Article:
The Great Pie Debacle of 2014

We survived our first Thanksgiving on the west coast – or more accurately, our first Thanksgiving without our parents celebrating with us. I was more than a little afraid that I would turn into a homesick basketcase but we were lucky enough to have Andrew’s younger sister Sydney here with us which made for a really fun time together. And goshdarnit, we pulled off a delicious and cozy Thanksgiving dinner: maple roasted brussel sprouts, stuffing, herb gravy made from scratch (courtesy of Sydney), homemade rolls (courtesy of Andrew), sweet potato souffle with toasted hazelnuts, a quorn roast (our faux turkey), cranberry sauce and of course pumpkin pie for dessert.








However, it wouldn’t be Thanksgiving without a culinary mishap or two. Let me set the stage: a freshly baked marionberry pie is cooling on the kitchen counter, its delicious aroma wafting through the house. Full of anticipation of the glorious baked goodness, I naively assume that our four-legged roommates will understand just how much this pie means to me and abide by house rules of not stealing things off counters.

This was my mistake.

I clearly did not give thought to the fact that one of those four-legged roommates was also anxiously awaiting the chance to dive into the deliciousness. I walked into the kitchen and  heard a wild shriek/scream … which I then realized was coming from me, as a I stared down at the ruin of berry guts and pie crust on the kitchen floor. I will probably never know how many guilty parties were involved in the Great Pie Debacle of 2014 but am 99.99999% sure that Annie pulled that pie down and Ella swooped in to help her clean up the evidence. What the little thieves didn’t realize is that the pie was H-O-T so they couldn’t really eat it …. payback’s a female dog, isn’t it?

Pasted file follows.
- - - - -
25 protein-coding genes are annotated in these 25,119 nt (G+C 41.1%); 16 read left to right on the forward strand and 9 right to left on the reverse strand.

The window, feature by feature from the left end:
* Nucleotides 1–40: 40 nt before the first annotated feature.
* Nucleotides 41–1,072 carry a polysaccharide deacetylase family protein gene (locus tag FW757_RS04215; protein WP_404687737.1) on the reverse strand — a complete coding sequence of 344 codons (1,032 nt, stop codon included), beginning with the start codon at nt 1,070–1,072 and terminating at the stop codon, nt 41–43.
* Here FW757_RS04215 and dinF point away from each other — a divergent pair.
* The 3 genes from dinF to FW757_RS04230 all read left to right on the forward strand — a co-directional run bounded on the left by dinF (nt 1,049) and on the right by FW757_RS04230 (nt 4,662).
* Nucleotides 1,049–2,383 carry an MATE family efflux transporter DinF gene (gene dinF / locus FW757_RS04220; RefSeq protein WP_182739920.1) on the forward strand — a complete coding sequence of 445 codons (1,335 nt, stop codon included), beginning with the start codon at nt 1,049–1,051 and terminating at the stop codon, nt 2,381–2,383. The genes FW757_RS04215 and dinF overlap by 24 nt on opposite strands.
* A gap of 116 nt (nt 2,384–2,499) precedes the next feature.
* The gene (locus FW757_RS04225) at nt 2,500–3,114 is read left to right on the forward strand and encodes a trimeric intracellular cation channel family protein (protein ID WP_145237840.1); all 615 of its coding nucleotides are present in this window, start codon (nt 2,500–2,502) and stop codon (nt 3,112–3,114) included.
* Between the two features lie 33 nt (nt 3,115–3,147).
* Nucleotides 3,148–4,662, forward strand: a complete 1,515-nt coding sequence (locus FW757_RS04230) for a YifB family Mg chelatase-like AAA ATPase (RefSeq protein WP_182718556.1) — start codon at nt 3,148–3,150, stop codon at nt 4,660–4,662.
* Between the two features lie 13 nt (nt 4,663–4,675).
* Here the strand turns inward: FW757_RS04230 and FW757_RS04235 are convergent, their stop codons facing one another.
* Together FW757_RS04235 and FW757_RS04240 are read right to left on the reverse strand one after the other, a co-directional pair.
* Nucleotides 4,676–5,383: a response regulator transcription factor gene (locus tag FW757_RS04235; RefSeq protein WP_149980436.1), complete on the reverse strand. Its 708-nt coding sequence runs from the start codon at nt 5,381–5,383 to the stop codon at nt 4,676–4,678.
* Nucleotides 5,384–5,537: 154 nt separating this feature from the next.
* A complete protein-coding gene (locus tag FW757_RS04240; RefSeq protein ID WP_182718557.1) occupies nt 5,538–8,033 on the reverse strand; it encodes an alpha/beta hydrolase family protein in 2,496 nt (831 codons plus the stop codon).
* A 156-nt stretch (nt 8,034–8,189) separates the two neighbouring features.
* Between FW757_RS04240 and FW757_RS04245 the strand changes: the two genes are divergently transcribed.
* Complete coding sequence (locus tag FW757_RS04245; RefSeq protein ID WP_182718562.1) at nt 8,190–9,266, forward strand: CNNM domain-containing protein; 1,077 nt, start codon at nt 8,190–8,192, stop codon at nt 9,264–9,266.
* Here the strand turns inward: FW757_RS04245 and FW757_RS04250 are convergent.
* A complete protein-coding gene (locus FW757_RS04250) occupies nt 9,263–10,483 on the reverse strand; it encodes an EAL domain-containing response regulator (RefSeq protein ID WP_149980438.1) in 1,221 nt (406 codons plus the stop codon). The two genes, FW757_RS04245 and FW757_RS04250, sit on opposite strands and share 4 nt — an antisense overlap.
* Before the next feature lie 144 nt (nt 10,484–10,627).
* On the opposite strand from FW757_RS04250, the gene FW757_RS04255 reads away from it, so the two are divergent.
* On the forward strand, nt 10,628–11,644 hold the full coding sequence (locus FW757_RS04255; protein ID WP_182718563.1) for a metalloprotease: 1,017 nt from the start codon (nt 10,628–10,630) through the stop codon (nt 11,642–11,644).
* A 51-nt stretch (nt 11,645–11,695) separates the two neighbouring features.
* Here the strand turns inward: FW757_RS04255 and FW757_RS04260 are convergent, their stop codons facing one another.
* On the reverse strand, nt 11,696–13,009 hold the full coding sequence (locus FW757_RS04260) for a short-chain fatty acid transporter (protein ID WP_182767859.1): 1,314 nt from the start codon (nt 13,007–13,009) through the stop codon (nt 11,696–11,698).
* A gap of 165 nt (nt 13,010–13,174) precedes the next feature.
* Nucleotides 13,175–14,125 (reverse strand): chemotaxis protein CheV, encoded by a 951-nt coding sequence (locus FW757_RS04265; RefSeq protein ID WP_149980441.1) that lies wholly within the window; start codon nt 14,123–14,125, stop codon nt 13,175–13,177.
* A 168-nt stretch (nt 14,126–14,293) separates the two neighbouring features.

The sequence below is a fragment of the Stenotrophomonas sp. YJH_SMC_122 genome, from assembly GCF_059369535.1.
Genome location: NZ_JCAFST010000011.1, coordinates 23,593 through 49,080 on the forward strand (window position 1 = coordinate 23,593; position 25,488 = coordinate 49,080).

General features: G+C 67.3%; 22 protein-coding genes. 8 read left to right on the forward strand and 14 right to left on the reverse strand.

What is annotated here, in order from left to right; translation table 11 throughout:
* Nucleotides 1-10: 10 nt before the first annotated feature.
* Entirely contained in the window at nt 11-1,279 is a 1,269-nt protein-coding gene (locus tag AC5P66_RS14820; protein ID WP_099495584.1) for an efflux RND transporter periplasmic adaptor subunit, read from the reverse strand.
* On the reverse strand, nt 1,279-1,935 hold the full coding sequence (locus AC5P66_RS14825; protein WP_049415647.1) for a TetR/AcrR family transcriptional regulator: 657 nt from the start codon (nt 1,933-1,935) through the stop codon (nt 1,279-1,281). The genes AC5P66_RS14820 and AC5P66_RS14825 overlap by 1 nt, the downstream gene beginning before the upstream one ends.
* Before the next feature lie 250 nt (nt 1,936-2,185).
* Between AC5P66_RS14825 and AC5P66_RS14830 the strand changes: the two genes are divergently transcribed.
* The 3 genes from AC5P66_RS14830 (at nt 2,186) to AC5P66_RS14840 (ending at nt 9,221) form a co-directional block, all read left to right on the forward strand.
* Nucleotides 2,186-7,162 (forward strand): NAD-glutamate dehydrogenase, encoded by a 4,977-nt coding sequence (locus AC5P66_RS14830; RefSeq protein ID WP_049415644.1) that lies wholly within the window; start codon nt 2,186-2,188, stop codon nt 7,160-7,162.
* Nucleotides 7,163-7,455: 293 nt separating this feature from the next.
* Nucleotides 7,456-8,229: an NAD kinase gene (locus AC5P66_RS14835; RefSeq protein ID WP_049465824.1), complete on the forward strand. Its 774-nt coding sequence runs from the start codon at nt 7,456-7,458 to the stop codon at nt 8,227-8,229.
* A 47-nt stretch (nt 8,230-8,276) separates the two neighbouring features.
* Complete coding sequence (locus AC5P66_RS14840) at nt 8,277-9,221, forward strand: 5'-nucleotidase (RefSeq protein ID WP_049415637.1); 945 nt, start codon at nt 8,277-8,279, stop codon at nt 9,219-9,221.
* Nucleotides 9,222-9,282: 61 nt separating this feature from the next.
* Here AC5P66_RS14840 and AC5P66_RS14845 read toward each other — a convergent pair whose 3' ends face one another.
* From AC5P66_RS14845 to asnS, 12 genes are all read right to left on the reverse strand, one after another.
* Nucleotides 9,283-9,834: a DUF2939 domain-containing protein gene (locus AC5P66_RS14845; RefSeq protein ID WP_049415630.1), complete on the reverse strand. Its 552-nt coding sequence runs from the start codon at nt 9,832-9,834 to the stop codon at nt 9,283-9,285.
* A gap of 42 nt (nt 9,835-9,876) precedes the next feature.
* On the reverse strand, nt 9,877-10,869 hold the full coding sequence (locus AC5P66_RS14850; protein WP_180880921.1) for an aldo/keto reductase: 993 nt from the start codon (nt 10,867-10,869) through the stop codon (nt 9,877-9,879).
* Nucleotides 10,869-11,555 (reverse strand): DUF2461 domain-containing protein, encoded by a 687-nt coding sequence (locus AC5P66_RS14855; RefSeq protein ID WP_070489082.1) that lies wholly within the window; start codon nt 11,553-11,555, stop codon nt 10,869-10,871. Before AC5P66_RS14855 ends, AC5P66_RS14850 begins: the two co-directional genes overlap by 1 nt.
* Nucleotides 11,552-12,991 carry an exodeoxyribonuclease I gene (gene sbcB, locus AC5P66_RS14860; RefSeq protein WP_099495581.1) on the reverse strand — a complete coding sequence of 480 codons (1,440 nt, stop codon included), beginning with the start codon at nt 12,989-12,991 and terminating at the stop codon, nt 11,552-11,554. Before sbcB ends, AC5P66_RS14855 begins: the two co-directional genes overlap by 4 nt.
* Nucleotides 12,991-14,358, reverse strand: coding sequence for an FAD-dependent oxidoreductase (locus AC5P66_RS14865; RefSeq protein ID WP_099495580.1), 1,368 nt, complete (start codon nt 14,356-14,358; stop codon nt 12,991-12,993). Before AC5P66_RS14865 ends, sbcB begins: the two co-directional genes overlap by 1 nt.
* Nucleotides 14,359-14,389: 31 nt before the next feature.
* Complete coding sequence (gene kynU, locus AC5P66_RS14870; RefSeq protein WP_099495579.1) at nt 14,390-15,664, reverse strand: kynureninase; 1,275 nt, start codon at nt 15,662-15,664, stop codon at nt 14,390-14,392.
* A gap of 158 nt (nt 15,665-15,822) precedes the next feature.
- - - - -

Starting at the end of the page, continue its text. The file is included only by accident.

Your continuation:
I was so upset that the pie was no more, I could only stand there in shock while Andrew and Sydney cleaned it up off the floor, and Wally did everything in his power to prevent them from doing so – darting in to grab as much pie crust as he could before it disappeared. Annie, either guilt-ridden or upset that she didn’t get as much pie as she wanted, offered to bake another one but I declined (she always confuses the salt and sugar).


I believe this all could have been avoided if we had not watched the National Dog Show.



Seeing a hound win again gave them all big heads and an attitude of superiority. Their conversation to each other probably went like this:

Annie: I’m pretty sure mom baked that pie for us. We should eat it.